How to maintain your motivation during a job search


Let’s be honest — job searching can be very difficult. And even for the strongest of us, it can get to you — I know, I’ve been there.

The job search is a process that takes time and effort. It is easy to get discouraged and want to quit. But the key to any job search is to remain persistent and do the hard work so you can reap the rewards of your labor later. I’d like to provide you with a few ideas on ways to stay motivated during the job search process.

The first thing you have to remember is that this is only a temporary situation. You are not going to be unemployed forever. The frustration and worry will end. Take a moment to breathe, because when you “inhale confidence, you exhale doubt.” Even though it may feel like it is taking forever to get that next job, if you persevere, you will eventually find exactly what you’re looking for, if not something better.

The second thing you need to do is learn to accept rejection. One of the hardest things to accept when you start a job search is getting rejected for a position you knew you were a great fit for. Don’t dwell on the negative. If you have a chance to ask for constructive feedback, do so. Take the advice and move on to the next opportunity.

The third thing I’d like for you to know is that you are not alone. It’s easy to forget that others are out there experiencing the same thing that you are. Join a job-seeker group, connect with people on LinkedIn, visit your nearest college and speak with a career counselor there. Communicate with people who can be a valuable resource in your job search and offer you the moral support you need. Who knows? Your next employer may just be a conversation away.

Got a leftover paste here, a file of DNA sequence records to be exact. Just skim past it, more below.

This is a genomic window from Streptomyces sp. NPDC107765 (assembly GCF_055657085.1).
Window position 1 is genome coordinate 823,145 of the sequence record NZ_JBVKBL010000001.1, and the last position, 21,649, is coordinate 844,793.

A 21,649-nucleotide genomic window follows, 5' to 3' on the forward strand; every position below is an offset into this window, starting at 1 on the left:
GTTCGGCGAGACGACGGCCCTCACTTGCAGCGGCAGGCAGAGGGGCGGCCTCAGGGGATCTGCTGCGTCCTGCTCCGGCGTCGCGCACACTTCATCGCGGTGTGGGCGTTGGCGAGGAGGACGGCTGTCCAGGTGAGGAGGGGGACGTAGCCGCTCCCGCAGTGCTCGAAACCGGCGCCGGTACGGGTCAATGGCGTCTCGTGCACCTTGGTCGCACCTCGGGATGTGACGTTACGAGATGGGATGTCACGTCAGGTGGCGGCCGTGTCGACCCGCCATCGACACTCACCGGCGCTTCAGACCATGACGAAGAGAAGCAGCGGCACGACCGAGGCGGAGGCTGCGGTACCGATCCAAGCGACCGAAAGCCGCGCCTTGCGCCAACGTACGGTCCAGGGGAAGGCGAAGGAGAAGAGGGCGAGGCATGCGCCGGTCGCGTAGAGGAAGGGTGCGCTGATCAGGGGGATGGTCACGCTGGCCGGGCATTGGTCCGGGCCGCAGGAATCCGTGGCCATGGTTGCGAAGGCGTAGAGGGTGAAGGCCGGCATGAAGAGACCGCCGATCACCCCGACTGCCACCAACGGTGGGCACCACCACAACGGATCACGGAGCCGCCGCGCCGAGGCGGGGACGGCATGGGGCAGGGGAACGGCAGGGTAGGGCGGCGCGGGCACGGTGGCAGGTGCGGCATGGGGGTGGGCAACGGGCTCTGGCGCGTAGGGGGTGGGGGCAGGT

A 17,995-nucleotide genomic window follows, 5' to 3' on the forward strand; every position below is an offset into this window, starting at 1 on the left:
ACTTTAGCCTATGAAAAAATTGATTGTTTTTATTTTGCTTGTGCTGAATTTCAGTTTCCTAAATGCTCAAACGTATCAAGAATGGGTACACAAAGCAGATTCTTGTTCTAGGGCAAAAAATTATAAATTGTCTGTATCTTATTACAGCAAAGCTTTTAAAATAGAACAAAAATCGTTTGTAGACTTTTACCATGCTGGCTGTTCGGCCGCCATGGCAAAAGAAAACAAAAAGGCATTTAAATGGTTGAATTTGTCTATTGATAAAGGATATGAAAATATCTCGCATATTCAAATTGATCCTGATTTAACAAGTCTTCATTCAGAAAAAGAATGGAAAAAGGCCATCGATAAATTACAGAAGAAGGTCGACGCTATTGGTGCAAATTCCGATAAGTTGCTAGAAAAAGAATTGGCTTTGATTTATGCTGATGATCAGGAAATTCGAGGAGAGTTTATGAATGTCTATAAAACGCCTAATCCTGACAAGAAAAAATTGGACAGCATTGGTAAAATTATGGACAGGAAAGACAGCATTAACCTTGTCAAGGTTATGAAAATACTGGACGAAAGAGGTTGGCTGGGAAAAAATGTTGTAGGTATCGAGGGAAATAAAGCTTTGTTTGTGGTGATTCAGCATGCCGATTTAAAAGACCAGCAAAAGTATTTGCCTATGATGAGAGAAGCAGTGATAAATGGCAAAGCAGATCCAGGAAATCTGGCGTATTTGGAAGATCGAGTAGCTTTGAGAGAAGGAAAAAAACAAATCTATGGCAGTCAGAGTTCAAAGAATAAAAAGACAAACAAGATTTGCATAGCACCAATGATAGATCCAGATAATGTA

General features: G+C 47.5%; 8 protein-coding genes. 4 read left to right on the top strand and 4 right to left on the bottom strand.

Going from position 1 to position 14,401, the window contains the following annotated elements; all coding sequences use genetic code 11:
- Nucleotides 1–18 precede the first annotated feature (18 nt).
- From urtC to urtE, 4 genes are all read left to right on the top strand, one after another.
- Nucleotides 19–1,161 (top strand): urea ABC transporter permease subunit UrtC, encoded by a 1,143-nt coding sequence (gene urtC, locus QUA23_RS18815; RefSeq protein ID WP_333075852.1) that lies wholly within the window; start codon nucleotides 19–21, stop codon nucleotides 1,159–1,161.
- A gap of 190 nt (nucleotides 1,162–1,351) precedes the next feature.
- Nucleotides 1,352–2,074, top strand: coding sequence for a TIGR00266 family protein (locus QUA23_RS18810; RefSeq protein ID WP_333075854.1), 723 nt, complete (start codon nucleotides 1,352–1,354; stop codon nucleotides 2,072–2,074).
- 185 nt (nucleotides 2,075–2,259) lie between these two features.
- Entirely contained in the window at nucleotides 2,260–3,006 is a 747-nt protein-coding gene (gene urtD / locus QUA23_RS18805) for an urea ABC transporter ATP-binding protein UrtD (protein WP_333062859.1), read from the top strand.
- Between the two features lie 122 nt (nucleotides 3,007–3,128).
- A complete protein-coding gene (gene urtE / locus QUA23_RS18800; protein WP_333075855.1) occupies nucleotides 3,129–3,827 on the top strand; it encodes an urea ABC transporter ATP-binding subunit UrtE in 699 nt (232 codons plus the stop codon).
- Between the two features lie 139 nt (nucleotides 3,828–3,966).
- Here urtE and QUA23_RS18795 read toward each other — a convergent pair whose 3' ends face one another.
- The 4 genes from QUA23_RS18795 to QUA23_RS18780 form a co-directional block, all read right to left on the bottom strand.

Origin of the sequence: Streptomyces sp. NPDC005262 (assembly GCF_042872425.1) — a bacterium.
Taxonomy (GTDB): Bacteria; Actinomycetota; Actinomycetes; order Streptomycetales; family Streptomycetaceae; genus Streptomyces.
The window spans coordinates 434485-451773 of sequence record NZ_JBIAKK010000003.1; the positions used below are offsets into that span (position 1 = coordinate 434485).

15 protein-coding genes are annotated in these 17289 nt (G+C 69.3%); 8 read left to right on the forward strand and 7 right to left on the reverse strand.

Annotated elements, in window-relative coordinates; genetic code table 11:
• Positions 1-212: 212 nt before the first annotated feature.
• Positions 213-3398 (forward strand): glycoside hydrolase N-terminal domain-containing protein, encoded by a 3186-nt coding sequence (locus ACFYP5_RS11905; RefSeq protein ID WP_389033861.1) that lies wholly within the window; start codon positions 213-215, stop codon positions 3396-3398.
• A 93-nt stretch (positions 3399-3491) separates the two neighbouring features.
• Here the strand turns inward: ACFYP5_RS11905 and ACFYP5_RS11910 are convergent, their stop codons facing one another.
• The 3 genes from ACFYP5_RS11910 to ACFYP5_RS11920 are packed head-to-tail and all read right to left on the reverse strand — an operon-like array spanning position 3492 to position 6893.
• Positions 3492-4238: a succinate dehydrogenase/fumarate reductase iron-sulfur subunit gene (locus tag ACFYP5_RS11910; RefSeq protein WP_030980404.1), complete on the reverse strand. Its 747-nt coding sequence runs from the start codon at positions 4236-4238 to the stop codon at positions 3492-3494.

The fourth thing you may want to consider is spending less time applying for jobs online and more time networking. Work smart — and not hard. While you do need to spend some time applying for jobs online, I think your time will be better spent networking to find those jobs that are not yet advertised online. The online application process is becoming a numbers game — job seekers will apply to literally hundreds of jobs and hear back from maybe a few. By networking and reaching out to hiring managers at companies you may really want to work for, you are putting yourself in a position to inquire about open jobs that may not have been posted yet, plus you lessen the competition for those openings and you now have a contact on the inside who may be able to assist in getting you an interview later. Now you’re working smarter.

And lastly, don’t allow this situation to consume you. While it is important to work hard, everyone needs a break every now and then. Yes, you’re unemployed and money has become tight. But when you are tired and burned out, you never do as well at anything, including job searching. Hiring managers and recruiters can tell when a person is deflated, which could hurt your chances at getting the job. Take time out for yourself. Spend time with family and friends who will lift your spirits. And when you do, you will come back to the job search with a much more positive attitude and clearer thinking.

Hopefully, these tips will help you remain motivated and give you the confidence you need to continue on with your job search. And before you know it, you have found that great job that you’ve been working so hard for. Now you can share how you did it with other job seekers. What a great thing to have the opportunity to do!

Mary Parker is the career center coordinator at Central Carolina Community College and a global certified career development facilitator. Send comments or column ideas to her at


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